While applying a clear wood finish may have a different level of difficulty, if you’re new to wood finishes, try a test piece of the backside of your project first to get the hang of it.

Frequently Asked Questions

What is the best clear wood finish?

While there are many varieties of wood finish, I prefer a urethane finish due to its easy application, durability, and water resistance. I have converted from spraying lacquer with an HLVP sprayer on most projects to using a wipe-on urethane.

Do I need to stain wood before applying a clear wood finish?

While there are pros and cons of applying an oil sealant, it comes down to preference and if you want to avoid a yellowing of the underlying wood. For example, the maple trim in my house is finished with three coats of lacquer and has no stain. But a light color or oil can enhance the grain of the wood and might be worth applying. If you’re unsure, test it out on a large enough test piece that you can decide what works best for your project.

How do you get a smooth finish on wood?

Applying two coats of a sealer, then sanding the finish with a 220 grit.

What is the hardest wood finish?

A two-part epoxy is one of the most brutal finishes for wood. While other finishes are durable, this finish is designed for high use, high risk of damage areas like commercial bars.

What is the difference between lacquer and polyurethane?

There are three primary considerations when comparing lacquer vs. polyurethane. First, lacquer is thin enough to be sprayed on, while polyurethane is generally brushed. Second, polyurethane is generally more durable as it is a surface finish, whereas lacquer is a penetrating finish. And last, lacquer typically dries faster due to its solvent base.

  • About the Author
  • Latest Posts
( Woodworker )

Eric has been a professional woodworker for over thirty years and has worked in small cabinet shops making everything from kitchen cabinets to hand-made furniture. Now working from a home woodworking shop Eric is sharing his passion for woodworking, tool advice and how-to knowledge from his Minnesota-based woodshop.

10 thoughts on “The Best Clear Coat for Wood Projects”

  1. Hello, I appreciated your information on the different options for finishing. We have a cerused dining table with matching buffet and the table top has some minor surface damage where there was a centerpiece and water appears to have removed the top surface in a couple of areas, i am needing to sand it down and re-seal the table top to address the finish but do not want to harm the cerused white look that is in the grain so that the table will still match the buffet when complete.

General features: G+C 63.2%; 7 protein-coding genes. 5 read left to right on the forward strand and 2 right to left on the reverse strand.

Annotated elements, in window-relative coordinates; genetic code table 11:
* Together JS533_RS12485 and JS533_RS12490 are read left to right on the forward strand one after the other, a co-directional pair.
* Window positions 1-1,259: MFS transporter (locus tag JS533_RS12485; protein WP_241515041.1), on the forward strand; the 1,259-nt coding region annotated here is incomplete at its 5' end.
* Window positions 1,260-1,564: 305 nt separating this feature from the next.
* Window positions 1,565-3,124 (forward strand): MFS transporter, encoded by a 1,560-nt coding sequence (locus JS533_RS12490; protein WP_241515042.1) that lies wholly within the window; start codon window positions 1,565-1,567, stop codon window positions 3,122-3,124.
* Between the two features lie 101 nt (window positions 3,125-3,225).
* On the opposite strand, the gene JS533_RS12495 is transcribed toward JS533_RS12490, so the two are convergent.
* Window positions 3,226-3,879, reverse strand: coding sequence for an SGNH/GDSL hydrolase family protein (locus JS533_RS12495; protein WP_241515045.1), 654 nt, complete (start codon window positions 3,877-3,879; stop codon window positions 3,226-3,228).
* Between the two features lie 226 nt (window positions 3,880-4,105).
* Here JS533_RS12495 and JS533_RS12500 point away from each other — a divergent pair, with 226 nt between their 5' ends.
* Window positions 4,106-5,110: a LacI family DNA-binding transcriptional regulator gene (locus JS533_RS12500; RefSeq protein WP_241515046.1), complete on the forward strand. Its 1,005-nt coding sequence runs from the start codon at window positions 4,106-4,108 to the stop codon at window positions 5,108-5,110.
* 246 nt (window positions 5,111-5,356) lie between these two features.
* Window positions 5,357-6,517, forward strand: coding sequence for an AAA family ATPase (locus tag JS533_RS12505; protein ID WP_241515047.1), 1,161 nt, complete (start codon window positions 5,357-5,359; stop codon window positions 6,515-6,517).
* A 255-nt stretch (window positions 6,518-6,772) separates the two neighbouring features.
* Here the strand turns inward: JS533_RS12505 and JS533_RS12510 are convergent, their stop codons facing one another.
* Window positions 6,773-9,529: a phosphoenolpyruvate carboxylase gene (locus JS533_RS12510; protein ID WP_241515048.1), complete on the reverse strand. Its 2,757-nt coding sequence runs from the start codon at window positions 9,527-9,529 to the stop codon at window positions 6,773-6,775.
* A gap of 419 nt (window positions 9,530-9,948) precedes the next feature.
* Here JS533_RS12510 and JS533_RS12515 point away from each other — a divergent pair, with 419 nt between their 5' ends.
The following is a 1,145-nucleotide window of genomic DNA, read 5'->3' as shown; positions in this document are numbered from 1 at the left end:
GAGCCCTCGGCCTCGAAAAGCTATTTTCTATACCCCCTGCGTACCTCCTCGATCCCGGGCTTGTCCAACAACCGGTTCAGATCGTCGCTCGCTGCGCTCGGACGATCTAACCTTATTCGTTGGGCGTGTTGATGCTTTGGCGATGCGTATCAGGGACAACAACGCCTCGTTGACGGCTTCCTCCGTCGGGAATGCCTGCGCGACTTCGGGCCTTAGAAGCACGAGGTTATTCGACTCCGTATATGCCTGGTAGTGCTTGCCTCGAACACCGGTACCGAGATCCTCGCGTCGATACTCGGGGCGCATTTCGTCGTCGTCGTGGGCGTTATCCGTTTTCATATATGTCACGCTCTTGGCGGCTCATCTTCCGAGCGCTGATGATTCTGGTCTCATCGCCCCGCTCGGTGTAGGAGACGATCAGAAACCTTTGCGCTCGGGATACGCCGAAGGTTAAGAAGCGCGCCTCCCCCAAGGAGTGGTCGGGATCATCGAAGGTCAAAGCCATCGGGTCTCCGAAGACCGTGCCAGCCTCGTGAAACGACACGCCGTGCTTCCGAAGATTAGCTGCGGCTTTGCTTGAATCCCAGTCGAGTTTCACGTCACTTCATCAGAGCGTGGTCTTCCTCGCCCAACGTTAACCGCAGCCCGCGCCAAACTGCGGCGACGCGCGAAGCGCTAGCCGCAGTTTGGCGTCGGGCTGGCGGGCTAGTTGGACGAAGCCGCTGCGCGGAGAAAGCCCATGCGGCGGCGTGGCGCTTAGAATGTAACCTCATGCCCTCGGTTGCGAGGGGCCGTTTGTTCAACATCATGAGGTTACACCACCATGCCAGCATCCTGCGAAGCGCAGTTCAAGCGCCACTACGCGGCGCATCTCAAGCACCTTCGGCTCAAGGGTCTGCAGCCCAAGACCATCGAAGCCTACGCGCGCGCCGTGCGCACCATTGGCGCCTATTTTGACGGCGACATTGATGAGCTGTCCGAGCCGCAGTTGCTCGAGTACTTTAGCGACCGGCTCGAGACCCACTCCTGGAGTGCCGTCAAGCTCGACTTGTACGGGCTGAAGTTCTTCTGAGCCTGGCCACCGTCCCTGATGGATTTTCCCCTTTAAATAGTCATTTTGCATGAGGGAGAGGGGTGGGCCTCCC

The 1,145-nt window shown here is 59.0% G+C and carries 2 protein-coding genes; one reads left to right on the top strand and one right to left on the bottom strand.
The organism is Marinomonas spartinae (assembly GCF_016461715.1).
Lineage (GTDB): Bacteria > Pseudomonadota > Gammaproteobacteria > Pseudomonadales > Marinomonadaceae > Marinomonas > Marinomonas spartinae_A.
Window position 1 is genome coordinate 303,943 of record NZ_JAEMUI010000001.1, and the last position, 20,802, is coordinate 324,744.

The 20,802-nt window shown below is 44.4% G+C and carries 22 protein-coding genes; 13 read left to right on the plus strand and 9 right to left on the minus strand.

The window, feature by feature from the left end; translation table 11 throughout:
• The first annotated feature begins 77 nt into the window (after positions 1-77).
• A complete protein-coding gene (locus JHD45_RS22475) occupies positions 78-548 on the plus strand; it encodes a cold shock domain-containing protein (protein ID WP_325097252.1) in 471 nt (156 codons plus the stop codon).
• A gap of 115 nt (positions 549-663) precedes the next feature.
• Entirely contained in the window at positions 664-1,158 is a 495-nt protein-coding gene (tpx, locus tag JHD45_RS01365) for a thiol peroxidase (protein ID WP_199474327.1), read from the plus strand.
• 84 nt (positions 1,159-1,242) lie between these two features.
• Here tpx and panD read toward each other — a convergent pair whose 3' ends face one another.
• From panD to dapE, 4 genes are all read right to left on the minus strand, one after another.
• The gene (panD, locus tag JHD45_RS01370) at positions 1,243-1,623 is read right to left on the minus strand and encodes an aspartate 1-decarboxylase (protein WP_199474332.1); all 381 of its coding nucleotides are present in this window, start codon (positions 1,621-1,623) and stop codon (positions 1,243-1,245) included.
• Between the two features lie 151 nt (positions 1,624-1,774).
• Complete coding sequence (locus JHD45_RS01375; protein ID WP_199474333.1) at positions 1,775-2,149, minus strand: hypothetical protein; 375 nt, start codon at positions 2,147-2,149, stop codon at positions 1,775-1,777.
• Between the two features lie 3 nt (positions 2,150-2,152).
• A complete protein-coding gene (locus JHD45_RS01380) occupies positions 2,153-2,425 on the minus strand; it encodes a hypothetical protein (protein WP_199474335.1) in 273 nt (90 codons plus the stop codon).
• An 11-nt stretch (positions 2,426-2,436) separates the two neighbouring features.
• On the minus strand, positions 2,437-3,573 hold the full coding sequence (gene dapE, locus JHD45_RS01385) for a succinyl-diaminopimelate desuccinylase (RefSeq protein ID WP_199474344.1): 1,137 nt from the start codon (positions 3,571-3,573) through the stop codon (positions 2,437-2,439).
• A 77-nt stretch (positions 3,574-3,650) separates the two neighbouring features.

if you have any suggestions i would much appreciate any input, local furniture restoration places here want more than the table is worth to refinish it and i still have concerns of the outcome matching the buffet.
    the Polycrylic looks like it might be the solution since it does not yellow.
    I can sent photos to help understand my situation better?

    Thank you

  2. Hello, do you have any recommendations on a sealant for a redwood deck. I’ve read that we should wait at least 3 months before sealing the new deck and I am looking for recommendations on a sealant/stain.
    Thanks for any info,


  3. Hi Abel,

    That’s a great question. My recommendation is consulting a local paint supplier like Sherwin Williams as your local temperature ranges, sun exposure, foot traffic and humidity will impact performance of the sealer (and when you can apply it).


  4. My question is about putting a clear coat of something on a walking stick. What is the best to use? I was thinking of the spray rustoleum laquer. Will that be ok?

  5. Hello
    What would you suggest for wooden wind chimes? I am looking to protect them from the weather and the uv of the sun.
    Thank you

  6. Hi,
    I have some cut pieces from a cedar tree that I would like to make into hot plates. They have a red Starburst in the center. Should I use Tung oil or Walrus oil first and then use a surface coat? If I apply a surface coat after a penetrating oil will that prevent yellowing?
    Also, if I use a surface coat, which would be your best preference? Not sure if it’s needed or not.

    Thank you,

  7. Hi Tamara,

    For hot surfaces any surface finish will risk being heated and melted. A penetrating finish is best, or leave the wood bare.


Leave a Comment

Need Wood?

Subscribe for a FREE directory to 300+ hand-selected local and online hardwood retailers.

Exterior Barn Door With Galvanized Hardware

Exterior Barn Doors, Hardware And How to Build One

Building an external barn door is a great DIY project. Since your construction doesn’t need to be picture perfect this style of door can be built and used on just about any outdoor structure. In this guide learn basic construction techniques and hardware to use outdoors.

Read More »
Festool Domino DF500

Domino vs Biscuit Jointer and When To Use Each One

While biscuit joiners have been around for decades it is only recently that the Festool DOMINO has become “the” tool to own for loose tenon joinery. In this article learn the differences between a domino joiner vs biscuit joiner and what’s best for your projects.

Read More »

Disclaimer: DIY projects can be dangerous, hire a professional (link to Home Advisor) if unsure.